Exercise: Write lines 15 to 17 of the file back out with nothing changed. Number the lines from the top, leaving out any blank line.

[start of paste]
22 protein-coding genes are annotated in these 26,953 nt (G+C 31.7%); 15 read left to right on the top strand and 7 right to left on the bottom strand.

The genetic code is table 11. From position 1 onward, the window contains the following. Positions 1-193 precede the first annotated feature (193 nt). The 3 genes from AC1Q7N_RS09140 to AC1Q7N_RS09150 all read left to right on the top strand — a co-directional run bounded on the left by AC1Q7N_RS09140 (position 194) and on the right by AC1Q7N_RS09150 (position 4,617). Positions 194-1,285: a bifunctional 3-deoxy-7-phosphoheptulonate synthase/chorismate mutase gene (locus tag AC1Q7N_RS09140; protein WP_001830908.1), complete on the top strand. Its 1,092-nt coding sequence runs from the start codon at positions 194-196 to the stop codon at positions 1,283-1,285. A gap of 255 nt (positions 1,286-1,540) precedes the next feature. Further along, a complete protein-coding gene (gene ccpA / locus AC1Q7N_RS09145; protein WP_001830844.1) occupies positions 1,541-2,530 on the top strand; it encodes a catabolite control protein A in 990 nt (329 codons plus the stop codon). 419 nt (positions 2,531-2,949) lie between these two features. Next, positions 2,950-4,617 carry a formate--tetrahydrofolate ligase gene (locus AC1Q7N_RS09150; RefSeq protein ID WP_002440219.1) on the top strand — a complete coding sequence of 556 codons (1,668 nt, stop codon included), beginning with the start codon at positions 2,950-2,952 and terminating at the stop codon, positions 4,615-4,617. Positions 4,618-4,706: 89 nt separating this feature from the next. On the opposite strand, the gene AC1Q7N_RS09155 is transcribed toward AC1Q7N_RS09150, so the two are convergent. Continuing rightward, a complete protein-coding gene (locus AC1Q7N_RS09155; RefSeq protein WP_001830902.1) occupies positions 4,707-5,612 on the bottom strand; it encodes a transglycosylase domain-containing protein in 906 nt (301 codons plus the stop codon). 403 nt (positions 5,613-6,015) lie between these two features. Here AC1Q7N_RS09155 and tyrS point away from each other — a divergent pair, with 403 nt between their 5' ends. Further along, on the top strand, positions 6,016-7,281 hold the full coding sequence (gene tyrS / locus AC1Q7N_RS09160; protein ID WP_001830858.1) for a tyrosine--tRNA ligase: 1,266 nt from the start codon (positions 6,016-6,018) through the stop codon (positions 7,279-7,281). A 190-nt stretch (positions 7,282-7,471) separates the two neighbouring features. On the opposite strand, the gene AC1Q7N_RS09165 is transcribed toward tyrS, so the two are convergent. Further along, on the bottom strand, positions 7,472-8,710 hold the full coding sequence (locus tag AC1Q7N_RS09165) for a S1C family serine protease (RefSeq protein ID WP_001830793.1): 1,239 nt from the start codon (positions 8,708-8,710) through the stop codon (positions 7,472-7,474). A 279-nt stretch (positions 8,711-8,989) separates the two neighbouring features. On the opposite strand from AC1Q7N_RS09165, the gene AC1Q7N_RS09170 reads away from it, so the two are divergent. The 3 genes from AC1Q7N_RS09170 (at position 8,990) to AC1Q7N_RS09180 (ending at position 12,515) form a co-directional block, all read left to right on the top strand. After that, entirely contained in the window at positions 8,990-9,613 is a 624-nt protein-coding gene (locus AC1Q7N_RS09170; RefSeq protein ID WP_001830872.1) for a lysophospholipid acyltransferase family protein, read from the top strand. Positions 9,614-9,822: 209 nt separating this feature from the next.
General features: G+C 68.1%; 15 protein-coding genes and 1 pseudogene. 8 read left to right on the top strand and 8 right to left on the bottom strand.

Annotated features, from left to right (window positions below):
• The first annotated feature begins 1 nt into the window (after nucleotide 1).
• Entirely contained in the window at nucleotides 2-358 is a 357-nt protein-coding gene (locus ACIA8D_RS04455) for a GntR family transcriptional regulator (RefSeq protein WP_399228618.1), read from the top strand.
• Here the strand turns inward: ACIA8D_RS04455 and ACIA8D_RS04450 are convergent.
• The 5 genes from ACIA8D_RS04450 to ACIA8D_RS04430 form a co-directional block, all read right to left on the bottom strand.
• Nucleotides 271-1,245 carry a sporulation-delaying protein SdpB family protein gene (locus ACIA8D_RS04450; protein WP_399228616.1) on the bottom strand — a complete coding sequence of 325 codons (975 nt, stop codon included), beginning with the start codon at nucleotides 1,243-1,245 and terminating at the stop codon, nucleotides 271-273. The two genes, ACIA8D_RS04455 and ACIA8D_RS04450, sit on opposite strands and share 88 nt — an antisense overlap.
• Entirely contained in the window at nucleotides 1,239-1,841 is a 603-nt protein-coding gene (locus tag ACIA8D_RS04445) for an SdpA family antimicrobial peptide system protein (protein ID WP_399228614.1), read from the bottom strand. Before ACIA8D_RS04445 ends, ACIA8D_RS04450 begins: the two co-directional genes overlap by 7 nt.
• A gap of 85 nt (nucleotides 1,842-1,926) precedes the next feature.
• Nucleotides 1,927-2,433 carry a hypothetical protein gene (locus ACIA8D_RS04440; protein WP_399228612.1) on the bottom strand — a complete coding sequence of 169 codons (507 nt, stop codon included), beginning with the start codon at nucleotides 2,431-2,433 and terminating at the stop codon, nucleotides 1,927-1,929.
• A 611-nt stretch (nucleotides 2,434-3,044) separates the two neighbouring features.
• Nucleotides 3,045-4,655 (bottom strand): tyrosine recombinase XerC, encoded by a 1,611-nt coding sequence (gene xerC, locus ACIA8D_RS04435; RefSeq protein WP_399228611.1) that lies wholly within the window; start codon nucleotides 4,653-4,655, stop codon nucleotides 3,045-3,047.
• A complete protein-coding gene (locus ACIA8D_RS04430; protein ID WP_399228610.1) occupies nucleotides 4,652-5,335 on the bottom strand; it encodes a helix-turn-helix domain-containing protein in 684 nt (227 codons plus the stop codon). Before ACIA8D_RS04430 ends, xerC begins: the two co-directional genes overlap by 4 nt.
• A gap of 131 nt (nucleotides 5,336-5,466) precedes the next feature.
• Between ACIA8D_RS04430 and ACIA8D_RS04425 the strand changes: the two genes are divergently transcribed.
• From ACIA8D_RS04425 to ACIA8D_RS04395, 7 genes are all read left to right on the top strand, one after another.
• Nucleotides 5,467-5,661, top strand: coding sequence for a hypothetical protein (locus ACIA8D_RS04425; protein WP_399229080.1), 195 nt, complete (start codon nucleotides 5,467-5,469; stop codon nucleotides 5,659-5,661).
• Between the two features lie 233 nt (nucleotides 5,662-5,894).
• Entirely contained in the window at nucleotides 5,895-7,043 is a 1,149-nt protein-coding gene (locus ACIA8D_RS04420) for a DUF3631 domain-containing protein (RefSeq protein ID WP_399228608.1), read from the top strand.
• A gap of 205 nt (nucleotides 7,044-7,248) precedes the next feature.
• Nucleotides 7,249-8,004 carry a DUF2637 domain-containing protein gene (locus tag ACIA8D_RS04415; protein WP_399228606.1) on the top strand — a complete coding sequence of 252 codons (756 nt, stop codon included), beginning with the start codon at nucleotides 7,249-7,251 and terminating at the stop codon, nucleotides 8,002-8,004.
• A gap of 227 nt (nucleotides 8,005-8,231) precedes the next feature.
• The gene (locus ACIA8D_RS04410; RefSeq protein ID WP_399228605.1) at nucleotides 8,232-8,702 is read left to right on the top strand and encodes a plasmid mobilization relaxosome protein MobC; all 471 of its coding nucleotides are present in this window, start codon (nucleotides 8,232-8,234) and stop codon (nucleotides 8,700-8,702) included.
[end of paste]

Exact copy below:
• A complete protein-coding gene (locus ACIA8D_RS04430; protein ID WP_399228610.1) occupies nucleotides 4,652-5,335 on the bottom strand; it encodes a helix-turn-helix domain-containing protein in 684 nt (227 codons plus the stop codon). Before ACIA8D_RS04430 ends, xerC begins: the two co-directional genes overlap by 4 nt.
• A gap of 131 nt (nucleotides 5,336-5,466) precedes the next feature.
• Between ACIA8D_RS04430 and ACIA8D_RS04425 the strand changes: the two genes are divergently transcribed.